EDITORIAL - Deployment ban

EDITORIAL - Deployment ban

(The Philippine Star) - April 14, 2020 - 12:00am

Even before the coronavirus disease 2019 pestilence arrived in the Philippines, the country already suffered from a shortage of approximately 290,000 health workers. This is according to the Philippine Overseas Employment Administration, which has banned the deployment abroad of health workers while the country is battling the COVID-19 pandemic. The POEA reported that last year, about 13,000 health professionals left the country for jobs overseas.

Critics have decried the POEA ban as unconstitutional. Proponents, on the other hand, said such moves are allowed under a state of public health emergency and the special powers granted by Congress to President Duterte to contain the unprecedented pandemic. Other proponents have taken a different tack, appealing to the patriotism of health workers in fighting the highly contagious and deadly disease. Hundreds of health workers have answered the call.

Hailed as heroes of the pandemic, the plight of health workers should prompt a review of government policies toward this sector. Before the arrival of COVID-19, nurses in both government and private health facilities had been pushing for better compensation. Some private hospitals even charge nurses for the privilege of working and getting the required residency for overseas deployment. Poor compensation – in some cases even lower than the minimum wage – has driven nurses to work instead in business process outsourcing or to find jobs overseas.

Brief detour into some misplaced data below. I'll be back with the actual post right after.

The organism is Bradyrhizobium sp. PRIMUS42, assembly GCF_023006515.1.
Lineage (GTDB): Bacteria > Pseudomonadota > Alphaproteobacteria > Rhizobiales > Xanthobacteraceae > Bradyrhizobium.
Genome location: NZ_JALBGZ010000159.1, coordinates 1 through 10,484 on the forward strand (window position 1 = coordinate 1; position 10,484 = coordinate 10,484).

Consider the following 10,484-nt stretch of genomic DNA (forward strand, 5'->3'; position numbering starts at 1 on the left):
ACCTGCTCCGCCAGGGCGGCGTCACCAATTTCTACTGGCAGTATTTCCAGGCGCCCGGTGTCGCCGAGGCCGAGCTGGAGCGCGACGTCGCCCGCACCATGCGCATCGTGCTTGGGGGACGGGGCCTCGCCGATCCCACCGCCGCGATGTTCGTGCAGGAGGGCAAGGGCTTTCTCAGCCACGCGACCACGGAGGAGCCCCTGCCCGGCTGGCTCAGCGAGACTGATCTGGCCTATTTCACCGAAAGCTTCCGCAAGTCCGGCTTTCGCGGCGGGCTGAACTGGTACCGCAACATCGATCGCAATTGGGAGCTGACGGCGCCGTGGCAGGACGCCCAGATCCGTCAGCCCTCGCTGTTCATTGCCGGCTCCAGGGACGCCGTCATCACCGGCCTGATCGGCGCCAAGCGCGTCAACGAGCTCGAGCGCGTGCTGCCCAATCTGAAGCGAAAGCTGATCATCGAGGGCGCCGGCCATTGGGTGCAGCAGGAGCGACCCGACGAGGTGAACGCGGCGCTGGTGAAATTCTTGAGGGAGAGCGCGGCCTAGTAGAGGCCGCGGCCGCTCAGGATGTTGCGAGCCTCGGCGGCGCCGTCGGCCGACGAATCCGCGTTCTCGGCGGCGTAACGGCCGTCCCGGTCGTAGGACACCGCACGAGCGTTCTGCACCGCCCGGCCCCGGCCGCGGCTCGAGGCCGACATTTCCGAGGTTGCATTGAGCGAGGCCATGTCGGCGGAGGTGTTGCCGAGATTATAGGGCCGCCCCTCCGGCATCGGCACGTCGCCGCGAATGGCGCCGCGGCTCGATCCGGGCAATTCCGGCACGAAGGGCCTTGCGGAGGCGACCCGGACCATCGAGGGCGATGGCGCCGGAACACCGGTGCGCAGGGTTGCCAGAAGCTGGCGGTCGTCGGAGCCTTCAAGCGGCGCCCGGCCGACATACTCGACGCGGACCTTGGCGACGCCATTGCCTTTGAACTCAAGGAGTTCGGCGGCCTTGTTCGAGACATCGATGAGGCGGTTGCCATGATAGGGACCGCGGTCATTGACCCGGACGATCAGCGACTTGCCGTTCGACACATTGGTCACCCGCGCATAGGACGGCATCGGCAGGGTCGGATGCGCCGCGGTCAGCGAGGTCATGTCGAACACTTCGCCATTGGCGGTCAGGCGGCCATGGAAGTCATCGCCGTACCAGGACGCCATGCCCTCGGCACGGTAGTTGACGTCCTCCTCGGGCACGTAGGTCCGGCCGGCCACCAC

As of Tuesday last week, COVID-19 had reportedly killed 21 doctors in the Philippines, accounting for a significantly high percentage of the total deaths nationwide, now at over 300. Nurses and other health professionals are also among the COVID-19 fatalities. The pandemic is showing the nation the importance of this sector not only for public health but also for the economic health of the country.

The government is reviewing the POEA’s suspension of overseas deployment of health workers. Even with the deployment ban, going to the frontlines of a battle against a deadly, unseen enemy is best done voluntarily. If only a few answer the call, the government – and the nation – should review the possible reasons, and find ways to address them.

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